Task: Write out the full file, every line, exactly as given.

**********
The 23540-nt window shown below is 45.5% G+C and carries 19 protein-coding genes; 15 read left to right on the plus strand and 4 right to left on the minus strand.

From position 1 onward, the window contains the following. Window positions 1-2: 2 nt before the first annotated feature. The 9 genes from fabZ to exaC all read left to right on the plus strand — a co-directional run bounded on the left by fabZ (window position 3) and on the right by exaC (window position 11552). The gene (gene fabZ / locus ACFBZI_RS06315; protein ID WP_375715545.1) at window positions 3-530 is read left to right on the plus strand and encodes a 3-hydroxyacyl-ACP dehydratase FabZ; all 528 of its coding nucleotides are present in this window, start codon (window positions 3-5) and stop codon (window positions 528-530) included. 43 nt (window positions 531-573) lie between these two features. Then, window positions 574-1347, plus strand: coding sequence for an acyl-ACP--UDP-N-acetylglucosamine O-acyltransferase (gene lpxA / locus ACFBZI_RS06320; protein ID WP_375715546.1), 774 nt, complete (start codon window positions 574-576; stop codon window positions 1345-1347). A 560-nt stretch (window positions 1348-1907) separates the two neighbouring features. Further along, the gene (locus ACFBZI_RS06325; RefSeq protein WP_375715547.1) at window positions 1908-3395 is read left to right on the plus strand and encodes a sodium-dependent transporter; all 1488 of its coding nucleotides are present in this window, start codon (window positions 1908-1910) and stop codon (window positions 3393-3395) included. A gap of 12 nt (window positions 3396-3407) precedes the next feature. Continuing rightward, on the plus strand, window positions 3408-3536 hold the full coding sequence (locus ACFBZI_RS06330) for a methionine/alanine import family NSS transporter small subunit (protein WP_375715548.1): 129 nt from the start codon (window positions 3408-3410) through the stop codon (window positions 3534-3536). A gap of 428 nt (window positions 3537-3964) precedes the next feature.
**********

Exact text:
The 23540-nt window shown below is 45.5% G+C and carries 19 protein-coding genes; 15 read left to right on the plus strand and 4 right to left on the minus strand.

From position 1 onward, the window contains the following. Window positions 1-2: 2 nt before the first annotated feature. The 9 genes from fabZ to exaC all read left to right on the plus strand — a co-directional run bounded on the left by fabZ (window position 3) and on the right by exaC (window position 11552). The gene (gene fabZ / locus ACFBZI_RS06315; protein ID WP_375715545.1) at window positions 3-530 is read left to right on the plus strand and encodes a 3-hydroxyacyl-ACP dehydratase FabZ; all 528 of its coding nucleotides are present in this window, start codon (window positions 3-5) and stop codon (window positions 528-530) included. 43 nt (window positions 531-573) lie between these two features. Then, window positions 574-1347, plus strand: coding sequence for an acyl-ACP--UDP-N-acetylglucosamine O-acyltransferase (gene lpxA / locus ACFBZI_RS06320; protein ID WP_375715546.1), 774 nt, complete (start codon window positions 574-576; stop codon window positions 1345-1347). A 560-nt stretch (window positions 1348-1907) separates the two neighbouring features. Further along, the gene (locus ACFBZI_RS06325; RefSeq protein WP_375715547.1) at window positions 1908-3395 is read left to right on the plus strand and encodes a sodium-dependent transporter; all 1488 of its coding nucleotides are present in this window, start codon (window positions 1908-1910) and stop codon (window positions 3393-3395) included. A gap of 12 nt (window positions 3396-3407) precedes the next feature. Continuing rightward, on the plus strand, window positions 3408-3536 hold the full coding sequence (locus ACFBZI_RS06330) for a methionine/alanine import family NSS transporter small subunit (protein WP_375715548.1): 129 nt from the start codon (window positions 3408-3410) through the stop codon (window positions 3534-3536). A gap of 428 nt (window positions 3537-3964) precedes the next feature.